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AN APPARATUS FOR LIGHT-LESS ARTIFICIAL GAUGE FIELDS AND NEW IMAGING TECHNIQUES

dc.contributor.advisorSpielman, Ian Ben_US
dc.contributor.advisorRolston, Steveen_US
dc.contributor.authorPerry, Abigail Reikoen_US
dc.date.accessioned2016-02-06T06:35:31Z
dc.date.available2016-02-06T06:35:31Z
dc.date.issued2015en_US
dc.identifierhttps://doi.org/10.13016/M2PX39
dc.identifier.urihttp://hdl.handle.net/1903/17240
dc.description.abstractThe thesis presented has three components: experiments with artificial vector potentials, a new atom-chip apparatus designed and built for light-less fictitious gauge fields, and an imaging experiment. First, we introduce experiments with light-induced vector potentials using two-photon Raman coupling to simulate charged particles using charge neutral Bose-Einstein condensates (BECs). Depending on the spatial and temporal properties of the engineered vector potential, it is possible for ultracold atoms to experience different variants of an effective Lorenz force such as; magnetic fields, electric fields, and spin-orbit coupling, via coupling between an atom's internal spin and its linear momentum. In this context, we discuss the main focus of this thesis, the design and construction of an atom-chip apparatus for $^{87}$Rb BECs for experiments with light-less artificial gauge fields. Eliminating the source of heating due to spontaneous emission will open new paths to explore artificial gauge fields in alkali fermions and will be a step towards the realization of simulated topological insulators using ultracold atoms. Finally, we will describe in detail an imaging experiment performed on this new apparatus, the reconstruction of the two-dimensional column density of a BEC using multiple defocused images taken simultaneously.en_US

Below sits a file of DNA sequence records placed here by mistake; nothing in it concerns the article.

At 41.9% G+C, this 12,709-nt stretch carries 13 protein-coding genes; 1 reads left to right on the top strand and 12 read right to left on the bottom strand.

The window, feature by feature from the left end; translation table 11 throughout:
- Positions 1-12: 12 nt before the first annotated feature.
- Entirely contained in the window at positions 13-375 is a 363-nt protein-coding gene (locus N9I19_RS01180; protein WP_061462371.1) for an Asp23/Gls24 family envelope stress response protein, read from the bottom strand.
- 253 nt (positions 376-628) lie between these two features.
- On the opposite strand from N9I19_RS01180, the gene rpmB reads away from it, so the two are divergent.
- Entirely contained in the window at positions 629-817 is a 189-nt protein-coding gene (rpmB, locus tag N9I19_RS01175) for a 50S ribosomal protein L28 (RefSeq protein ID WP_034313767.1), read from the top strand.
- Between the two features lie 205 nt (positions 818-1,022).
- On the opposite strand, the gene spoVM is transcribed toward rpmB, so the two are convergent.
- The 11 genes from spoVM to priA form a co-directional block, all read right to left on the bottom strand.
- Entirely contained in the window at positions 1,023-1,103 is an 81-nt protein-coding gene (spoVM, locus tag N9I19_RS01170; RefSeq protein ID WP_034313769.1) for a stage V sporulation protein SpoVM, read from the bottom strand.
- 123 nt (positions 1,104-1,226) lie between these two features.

dc.language.isoenen_US
dc.titleAN APPARATUS FOR LIGHT-LESS ARTIFICIAL GAUGE FIELDS AND NEW IMAGING TECHNIQUESen_US
dc.typeDissertationen_US
dc.contributor.publisherDigital Repository at the University of Marylanden_US
dc.contributor.publisherUniversity of Maryland (College Park, Md.)en_US
dc.contributor.departmentChemical Physicsen_US
dc.subject.pqcontrolledAtomic physicsen_US


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